The Fisher’s exact test was used to assess the significance of differences among experimental groups for categorical data of acute toxicity and t-test for mean value comparison of serum biochemistry, enzymes, and electrolytes. We used Log Rank test for survival data and Spearman’s rank sum test to assess the relationship between groups for biochemical data. All tests of significance were two-sided and p<0.05 was considered statistically significant.


Acute Toxicity

30 minutes (range: 20–115 min) after exposure to T. venenata (Mycobank registration number MB 561711) [5] extract (3500 mg/Kg. body weight), all ten mice developed signs of toxicity. Initially, spontaneous activity decreased (100%), followed by no activity (70%), tremor (40%), intermittent seizures (20%), tachypnea (10%) or hypopnea (10%).

Between two to three hours after feeding extracts, seven (70%) mice died. After a second exposure, five hours after the initial exposure, the three surviving mice died (6 h, 7.6 h and 23 h after the initial exposure). The ten L. vinaceoavellanea-control mice received two feedings of 3500 mg/kg of L. vinaceoavellanea extract 5 h apart. All ten survived the full seven-day post-exposure observation period. None developed any signs of illness or toxicity during that period. The differences between the T. venenata-exposed and the control group for both illness and mortality were statistically significant (P<0.001, Fisher’s exact test).

Fatal Dose Range

All mice in the groups exposed to 1500 to 3000 mg/kg of T. venenata extract developed signs of illness whereas the group exposed to the lowest dose (500 mg/kg) did not. All affected mice had reduced spontaneous activity, followed by inactivity 12 (75%), difficulty breathing six (38%), convulsions three (19%), tremors, tachypnea two (13%), and intermittent jerking one (6%). The median time from feeding to onset of first sign of toxicity was 24 min (range: 5 min–41 min). Death occurred spontaneously in 16 of the 16 mice 2.2 to 4.4 h after exposure in the four higher dose (1500 to 3000 mg/kg) groups (Table 1). The survival time was shorter (median 2.4 h) in the 3000 mg/kg group (p<0.001; Log Rank test) than in the other three groups. All four mice that received the lowest dose (500 mg/kg) survived the seven-day observation period. The doses in terms of fresh T. venenata mushrooms were from 370 mg to 2200 mg; approximately equivalent to a human eating from 140 g to 860 g. The minimum fatal dose fell between 370 mg–1100 mg of fresh mushrooms; approximately equivalent to a human eating 140 g–430 g (Table 1).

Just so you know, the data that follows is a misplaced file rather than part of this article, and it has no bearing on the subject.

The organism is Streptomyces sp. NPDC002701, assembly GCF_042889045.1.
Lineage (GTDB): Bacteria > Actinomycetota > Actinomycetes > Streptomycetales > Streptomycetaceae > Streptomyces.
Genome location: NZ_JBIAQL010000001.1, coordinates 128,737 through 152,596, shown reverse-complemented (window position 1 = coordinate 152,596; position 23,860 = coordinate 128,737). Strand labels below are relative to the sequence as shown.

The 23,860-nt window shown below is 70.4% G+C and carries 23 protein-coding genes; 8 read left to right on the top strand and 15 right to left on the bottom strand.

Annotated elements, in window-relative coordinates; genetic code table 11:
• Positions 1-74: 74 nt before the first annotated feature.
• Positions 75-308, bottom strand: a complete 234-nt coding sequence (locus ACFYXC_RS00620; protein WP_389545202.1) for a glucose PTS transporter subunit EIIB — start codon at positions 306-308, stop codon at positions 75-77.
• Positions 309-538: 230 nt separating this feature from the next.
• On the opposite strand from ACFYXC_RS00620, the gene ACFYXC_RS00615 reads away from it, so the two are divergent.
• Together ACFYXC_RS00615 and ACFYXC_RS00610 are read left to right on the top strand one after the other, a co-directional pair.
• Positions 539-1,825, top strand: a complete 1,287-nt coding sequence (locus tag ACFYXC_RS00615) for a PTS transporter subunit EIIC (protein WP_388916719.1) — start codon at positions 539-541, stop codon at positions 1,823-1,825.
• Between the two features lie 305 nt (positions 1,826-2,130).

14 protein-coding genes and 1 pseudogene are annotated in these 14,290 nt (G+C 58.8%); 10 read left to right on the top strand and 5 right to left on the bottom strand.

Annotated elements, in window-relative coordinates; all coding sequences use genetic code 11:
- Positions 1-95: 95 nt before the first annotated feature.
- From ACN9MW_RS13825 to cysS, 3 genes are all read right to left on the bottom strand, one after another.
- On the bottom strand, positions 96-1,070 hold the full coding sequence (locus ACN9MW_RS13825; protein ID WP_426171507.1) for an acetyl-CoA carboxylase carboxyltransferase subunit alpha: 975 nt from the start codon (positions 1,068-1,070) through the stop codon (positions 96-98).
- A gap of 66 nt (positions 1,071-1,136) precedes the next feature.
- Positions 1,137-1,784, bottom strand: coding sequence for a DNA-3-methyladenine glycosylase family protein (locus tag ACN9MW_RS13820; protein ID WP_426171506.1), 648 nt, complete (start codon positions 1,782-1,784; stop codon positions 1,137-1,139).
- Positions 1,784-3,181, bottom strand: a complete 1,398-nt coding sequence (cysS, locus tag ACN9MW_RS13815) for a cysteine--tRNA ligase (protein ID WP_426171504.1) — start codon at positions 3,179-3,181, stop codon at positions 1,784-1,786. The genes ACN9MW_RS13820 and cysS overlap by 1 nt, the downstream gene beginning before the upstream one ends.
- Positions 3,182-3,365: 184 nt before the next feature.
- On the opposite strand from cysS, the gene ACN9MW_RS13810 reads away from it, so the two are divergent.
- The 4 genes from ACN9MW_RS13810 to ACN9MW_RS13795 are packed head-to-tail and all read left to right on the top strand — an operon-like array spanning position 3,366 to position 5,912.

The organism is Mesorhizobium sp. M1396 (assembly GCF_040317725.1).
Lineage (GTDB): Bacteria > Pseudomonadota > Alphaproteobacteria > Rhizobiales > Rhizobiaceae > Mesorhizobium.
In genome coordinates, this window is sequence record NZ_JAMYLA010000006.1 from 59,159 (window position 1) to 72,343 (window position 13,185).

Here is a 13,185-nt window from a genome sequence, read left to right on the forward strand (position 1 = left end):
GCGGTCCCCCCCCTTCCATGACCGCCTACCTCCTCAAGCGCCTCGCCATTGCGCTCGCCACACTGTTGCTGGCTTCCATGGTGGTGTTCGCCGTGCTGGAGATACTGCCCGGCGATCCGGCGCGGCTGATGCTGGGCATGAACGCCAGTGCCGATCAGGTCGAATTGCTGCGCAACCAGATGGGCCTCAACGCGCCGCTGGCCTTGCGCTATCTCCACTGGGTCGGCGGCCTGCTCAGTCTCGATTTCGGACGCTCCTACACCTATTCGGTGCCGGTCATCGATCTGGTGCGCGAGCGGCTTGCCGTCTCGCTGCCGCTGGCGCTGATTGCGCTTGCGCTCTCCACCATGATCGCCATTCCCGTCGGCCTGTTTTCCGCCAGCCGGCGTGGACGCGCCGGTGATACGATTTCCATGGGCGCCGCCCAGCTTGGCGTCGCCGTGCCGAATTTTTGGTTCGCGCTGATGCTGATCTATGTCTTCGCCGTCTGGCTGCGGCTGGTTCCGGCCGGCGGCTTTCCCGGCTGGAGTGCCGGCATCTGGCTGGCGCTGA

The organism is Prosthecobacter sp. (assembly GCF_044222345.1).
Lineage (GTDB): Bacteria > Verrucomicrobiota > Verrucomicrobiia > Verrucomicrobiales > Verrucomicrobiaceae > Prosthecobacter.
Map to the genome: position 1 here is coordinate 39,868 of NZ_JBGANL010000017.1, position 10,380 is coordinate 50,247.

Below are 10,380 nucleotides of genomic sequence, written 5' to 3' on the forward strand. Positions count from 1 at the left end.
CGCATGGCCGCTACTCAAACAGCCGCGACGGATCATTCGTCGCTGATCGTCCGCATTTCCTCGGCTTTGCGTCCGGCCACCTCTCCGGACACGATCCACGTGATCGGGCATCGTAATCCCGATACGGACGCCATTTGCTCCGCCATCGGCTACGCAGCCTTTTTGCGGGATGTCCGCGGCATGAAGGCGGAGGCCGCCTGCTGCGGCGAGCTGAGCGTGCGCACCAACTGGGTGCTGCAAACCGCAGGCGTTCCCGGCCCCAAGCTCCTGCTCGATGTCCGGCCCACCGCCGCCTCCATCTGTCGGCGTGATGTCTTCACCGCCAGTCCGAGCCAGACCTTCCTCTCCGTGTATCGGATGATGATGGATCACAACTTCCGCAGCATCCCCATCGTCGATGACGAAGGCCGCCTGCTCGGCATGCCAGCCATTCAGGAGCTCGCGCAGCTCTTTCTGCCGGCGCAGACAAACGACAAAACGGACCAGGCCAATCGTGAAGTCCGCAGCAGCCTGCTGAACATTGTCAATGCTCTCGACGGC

Table 1. Mortality of mice exposed to an extract of Trogia venenata mushrooms by dose of extract.

Serum Enzymes, Metabolites, and Electrolytes

The greatest difference between T. venenata-exposed mice, L. vinaceoavellanea controls, water controls, or reference values for laboratory mice was a profound hypoglycemia (mean  = 1.63 mmol/L; median  = 0.66 mmol/L) in the T. venenata-exposed mice (Table 2). The higher mean than median value of glucose in T. venenata-exposed mice resulted from two outliers (6.7 and 4.6 mmol/L) whereas the remaining 10 serum glucose values ranged from 0.09 to 2.2 mmol/L. Elevation of serum triglycerides, low density lipoproteins cholesterol also appeared in T. venenata-exposed mice but not in control mice. We observed an inverse relationship of triglycerides to glucose (r = −0.91, p<0.01; Spearman’s rank sum test). Weaker inverse trends for low density lipoproteins cholesterol to glucose (r = −0.51) were not statistically significant. Among the other serum chemistries T. venenata-exposed mice had lower blood urea nitrogen and a higher total protein than either control group. All other determinations of serum biochemistries, enzymes, and electrolytes did not show statistically significant differences between T. venenata-exposed mice and Laccaria-controls, water-controls, or reference values. In particular, we observed no indication of liver or kidney dysfunction.

Table 2. Mean serum biochemical determinations* two hours after feeding mice with extracts (2000 mg/Kg B.W.) of Trogia venenata, Laccaria vinaceoavellanea, or water (control).


This experiment demonstrated acute, fatal toxicity in mice from an extract of T. venenata. The toxic compounds in T. venenata extract have since been isolated and identified as 2 amino acids (2R-amino-4S-hydroxy-5-hexynoic acid and 2R-amino-5-hexynoic acid) that differ by one hydroxyl group [6]. Hypoglycemia in humans and experimental animals results in coma if serum glucose is under 2.7 mmol/L and brain death if below 1.0 mmol/L [7]. In humans, sudden death from hypoglycemia is also attributed to cardiac arrhythmias [7][10]. We found no other biochemical abnormality that could explain the death of the mice. Accordingly, the profound hypoglycemia (median  = 0.66 mmol/L) observed following exposure to T. venenata extract was alone sufficient to explain the death of the mice in our experiment.